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Will an AI system be able to play new levels of Angry Birds better than the best human players in the 2020 IJCAI Angry Birds AI competition?


This question is identical to the 2019 IJCAI Angry Birds question, except for the dates.

Angry Birds is a game requiring prediction of the physics-based effects of different-property flying-impaired projectiles on various structures. This includes aiming the birds, using their varied properties, and using explosions and other effects.

For several years, an Angry Birds AI competition has been held to evaluate and encourage game-playing ML systems to play Angry Birds. In this competition the entrants are provided "a basic game playing software that includes a computer vision module, a trajectory planning module, and the game interface that works with the Chrome version of Angry Birds."

Part of the competition is an Man vs Machine Challenge, pitting the best ML systems against highly skilled humans.

Thus far no AI program has outscored the best humans. In the 2016 competition, the human and AI players competed on four levels over the course of 10 minutes. Although some AIs completed four levels, none completed all four (some humans did, albeit with difficulty.) The best human players ended with approximately double the best AI scores. This is actually a bit less good than a followup to the 2015 challenge in which an AI came within a factor of 2/3 of the best human scores.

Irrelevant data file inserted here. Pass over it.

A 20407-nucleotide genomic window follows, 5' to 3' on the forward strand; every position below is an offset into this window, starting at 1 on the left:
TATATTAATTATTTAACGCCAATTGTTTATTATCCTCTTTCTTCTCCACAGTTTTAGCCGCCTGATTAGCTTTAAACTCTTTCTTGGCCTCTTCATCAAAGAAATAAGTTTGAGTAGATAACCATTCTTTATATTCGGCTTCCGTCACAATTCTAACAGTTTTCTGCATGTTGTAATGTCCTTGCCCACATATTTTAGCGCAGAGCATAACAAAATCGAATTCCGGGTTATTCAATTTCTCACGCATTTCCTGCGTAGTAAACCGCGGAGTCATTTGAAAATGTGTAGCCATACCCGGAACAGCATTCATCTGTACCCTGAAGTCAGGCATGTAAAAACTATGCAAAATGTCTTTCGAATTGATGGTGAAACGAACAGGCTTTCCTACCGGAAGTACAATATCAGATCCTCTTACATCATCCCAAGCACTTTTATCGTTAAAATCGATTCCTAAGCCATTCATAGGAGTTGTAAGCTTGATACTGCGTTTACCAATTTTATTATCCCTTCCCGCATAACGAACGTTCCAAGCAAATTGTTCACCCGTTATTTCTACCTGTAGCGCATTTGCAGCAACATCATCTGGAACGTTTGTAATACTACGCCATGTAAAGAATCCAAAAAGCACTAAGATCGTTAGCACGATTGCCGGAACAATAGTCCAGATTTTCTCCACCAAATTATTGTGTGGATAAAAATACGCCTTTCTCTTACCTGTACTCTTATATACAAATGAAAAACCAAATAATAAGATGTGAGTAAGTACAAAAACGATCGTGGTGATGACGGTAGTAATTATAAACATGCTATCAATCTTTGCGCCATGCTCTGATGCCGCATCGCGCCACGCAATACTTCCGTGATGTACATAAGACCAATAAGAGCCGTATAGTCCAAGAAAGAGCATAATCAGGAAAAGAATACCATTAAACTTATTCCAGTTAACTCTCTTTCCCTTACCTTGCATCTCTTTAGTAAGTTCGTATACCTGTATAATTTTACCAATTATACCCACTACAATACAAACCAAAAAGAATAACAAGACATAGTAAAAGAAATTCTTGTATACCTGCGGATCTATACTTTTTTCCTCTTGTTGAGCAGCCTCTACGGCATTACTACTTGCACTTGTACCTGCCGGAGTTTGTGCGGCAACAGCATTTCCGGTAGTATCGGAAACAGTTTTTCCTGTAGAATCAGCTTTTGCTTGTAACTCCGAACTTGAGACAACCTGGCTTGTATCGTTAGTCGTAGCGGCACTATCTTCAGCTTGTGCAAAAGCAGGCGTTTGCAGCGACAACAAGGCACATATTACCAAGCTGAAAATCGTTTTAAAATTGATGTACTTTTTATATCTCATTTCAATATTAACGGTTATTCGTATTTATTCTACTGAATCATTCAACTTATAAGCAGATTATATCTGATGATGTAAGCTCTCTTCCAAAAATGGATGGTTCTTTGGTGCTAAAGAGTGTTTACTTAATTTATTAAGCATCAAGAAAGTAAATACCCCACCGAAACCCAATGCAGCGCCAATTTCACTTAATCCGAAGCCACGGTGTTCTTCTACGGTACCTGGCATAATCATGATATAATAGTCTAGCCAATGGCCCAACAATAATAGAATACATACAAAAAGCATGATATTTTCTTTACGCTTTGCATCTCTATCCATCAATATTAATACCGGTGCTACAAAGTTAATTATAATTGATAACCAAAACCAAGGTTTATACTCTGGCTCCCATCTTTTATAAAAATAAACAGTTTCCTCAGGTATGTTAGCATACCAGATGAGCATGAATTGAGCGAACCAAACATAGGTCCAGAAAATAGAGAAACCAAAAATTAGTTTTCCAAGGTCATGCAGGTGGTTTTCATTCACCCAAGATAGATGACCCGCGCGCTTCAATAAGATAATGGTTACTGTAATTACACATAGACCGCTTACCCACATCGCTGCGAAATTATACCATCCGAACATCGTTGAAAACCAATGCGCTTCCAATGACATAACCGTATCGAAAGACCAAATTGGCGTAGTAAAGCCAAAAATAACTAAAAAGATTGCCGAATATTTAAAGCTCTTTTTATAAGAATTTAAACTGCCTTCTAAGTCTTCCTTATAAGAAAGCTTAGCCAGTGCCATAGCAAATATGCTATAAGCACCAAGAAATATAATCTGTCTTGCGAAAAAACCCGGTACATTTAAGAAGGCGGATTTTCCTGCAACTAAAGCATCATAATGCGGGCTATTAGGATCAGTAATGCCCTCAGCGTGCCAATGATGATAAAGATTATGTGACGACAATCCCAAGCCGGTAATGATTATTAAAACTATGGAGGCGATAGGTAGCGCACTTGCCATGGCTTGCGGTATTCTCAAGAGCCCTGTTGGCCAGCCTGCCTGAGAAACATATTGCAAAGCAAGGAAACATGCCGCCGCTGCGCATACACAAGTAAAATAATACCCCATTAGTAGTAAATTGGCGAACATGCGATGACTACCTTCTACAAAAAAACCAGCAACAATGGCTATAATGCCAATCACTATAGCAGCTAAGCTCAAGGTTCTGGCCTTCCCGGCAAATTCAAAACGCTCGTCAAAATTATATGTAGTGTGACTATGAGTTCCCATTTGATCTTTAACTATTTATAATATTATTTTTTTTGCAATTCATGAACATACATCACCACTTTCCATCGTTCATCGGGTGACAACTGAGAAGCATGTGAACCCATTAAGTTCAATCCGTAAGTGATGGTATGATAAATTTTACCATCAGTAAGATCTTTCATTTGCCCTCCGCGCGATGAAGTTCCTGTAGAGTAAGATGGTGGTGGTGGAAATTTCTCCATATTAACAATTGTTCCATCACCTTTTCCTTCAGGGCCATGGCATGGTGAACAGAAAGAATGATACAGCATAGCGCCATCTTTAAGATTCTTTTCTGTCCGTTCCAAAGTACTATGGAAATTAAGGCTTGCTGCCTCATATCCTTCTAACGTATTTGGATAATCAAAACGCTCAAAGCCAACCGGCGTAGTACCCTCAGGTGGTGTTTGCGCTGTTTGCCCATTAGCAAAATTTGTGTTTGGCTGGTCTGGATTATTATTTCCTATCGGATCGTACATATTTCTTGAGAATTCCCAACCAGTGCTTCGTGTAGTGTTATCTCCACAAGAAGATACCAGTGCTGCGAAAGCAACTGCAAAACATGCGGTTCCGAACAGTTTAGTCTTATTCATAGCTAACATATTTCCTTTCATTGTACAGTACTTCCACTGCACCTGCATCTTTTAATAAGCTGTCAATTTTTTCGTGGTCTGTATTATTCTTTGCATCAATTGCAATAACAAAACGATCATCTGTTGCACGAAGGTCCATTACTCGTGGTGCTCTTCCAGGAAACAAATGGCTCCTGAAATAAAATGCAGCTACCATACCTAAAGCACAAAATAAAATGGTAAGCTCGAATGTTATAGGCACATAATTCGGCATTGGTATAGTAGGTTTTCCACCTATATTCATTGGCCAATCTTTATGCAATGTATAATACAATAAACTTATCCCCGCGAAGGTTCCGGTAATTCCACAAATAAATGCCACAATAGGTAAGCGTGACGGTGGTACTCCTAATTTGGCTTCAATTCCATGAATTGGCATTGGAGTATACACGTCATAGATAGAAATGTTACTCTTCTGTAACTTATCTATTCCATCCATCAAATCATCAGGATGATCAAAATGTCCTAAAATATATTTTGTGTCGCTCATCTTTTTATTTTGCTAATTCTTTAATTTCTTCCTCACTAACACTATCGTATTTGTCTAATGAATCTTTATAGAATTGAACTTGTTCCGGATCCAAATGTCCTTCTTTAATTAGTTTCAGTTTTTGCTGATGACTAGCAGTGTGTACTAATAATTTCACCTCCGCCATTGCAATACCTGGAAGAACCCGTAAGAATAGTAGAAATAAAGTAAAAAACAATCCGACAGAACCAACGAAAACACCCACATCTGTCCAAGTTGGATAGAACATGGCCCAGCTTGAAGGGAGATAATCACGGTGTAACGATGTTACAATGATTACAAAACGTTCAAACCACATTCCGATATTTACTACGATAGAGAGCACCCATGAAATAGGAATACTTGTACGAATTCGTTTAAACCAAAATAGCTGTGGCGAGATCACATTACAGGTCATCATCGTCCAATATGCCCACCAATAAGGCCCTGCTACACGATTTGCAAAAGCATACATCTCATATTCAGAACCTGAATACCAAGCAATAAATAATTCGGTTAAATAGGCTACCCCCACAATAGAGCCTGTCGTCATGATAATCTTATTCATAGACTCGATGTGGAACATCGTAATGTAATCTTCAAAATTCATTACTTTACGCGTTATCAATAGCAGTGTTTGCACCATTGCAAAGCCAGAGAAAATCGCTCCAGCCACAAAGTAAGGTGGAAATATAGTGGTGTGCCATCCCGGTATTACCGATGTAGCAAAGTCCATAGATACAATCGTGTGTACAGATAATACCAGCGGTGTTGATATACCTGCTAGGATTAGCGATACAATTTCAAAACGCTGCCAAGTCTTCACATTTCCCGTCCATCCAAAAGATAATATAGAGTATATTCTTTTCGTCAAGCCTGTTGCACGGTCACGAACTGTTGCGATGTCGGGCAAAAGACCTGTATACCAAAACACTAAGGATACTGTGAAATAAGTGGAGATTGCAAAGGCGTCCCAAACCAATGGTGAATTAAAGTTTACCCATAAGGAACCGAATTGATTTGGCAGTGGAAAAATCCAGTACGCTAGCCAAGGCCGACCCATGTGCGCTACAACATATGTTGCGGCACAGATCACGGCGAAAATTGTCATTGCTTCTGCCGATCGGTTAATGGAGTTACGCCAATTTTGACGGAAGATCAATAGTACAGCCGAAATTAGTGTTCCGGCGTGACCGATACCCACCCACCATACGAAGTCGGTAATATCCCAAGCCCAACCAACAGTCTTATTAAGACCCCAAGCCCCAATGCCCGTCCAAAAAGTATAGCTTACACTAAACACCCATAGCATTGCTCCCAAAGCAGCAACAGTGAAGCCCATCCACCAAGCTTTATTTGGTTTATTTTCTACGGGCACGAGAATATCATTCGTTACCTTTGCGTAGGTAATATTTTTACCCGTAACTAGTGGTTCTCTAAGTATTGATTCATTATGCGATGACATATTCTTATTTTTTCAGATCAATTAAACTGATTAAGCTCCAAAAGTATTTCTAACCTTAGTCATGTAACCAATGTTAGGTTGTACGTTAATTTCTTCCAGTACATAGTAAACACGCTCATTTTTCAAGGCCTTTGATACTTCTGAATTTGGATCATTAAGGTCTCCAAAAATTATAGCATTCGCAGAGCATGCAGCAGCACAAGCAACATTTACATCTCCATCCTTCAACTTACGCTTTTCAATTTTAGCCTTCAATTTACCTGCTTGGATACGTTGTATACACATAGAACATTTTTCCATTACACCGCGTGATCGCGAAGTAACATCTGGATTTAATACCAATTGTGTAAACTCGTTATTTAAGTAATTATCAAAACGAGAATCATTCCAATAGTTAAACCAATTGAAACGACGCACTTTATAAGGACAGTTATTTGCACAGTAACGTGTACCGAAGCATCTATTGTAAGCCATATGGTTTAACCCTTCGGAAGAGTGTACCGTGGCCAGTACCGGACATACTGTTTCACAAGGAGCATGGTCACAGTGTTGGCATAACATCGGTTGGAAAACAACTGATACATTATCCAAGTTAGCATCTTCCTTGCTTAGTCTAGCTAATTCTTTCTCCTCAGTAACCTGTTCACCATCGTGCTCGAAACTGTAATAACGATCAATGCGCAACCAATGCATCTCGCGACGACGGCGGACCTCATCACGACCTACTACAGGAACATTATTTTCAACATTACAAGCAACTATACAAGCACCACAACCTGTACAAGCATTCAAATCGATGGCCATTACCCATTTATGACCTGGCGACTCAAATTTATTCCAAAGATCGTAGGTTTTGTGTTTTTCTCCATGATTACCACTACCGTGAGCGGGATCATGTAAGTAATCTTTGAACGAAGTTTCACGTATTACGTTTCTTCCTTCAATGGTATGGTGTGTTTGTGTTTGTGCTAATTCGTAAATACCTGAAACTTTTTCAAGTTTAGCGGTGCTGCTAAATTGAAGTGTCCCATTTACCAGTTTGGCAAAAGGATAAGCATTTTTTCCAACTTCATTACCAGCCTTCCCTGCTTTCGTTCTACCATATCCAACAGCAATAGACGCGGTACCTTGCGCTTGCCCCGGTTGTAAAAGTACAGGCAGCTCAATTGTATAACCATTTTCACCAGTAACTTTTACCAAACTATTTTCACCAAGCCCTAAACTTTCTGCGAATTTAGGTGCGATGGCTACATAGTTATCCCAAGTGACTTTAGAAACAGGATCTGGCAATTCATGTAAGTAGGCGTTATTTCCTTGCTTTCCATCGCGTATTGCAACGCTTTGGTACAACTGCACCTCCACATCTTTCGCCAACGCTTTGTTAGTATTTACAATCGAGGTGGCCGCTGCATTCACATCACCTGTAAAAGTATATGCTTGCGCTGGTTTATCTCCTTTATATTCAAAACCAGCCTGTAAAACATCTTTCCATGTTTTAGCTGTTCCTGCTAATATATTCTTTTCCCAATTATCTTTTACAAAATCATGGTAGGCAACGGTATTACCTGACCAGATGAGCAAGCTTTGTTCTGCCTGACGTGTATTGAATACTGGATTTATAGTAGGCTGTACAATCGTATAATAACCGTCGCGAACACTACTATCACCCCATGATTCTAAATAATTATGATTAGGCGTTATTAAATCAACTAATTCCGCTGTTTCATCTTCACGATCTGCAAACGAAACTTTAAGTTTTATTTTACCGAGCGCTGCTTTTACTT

The question will resolve as ambiguous if neither the IJCAI Angry Birds AI competition nor any other similar competition runs in 2020. It will be left to the informed discretion of the admins what counts as a "similar competition" -- the gist of the question is whether Angry Birds will be verifiably solved. It is possible the closing date and resolve date of the question will be moved to reflect updates to the 2020 conference date.


Data on competitions from 2012 to 2017 can be found here, and highly limited data on 2018 here.

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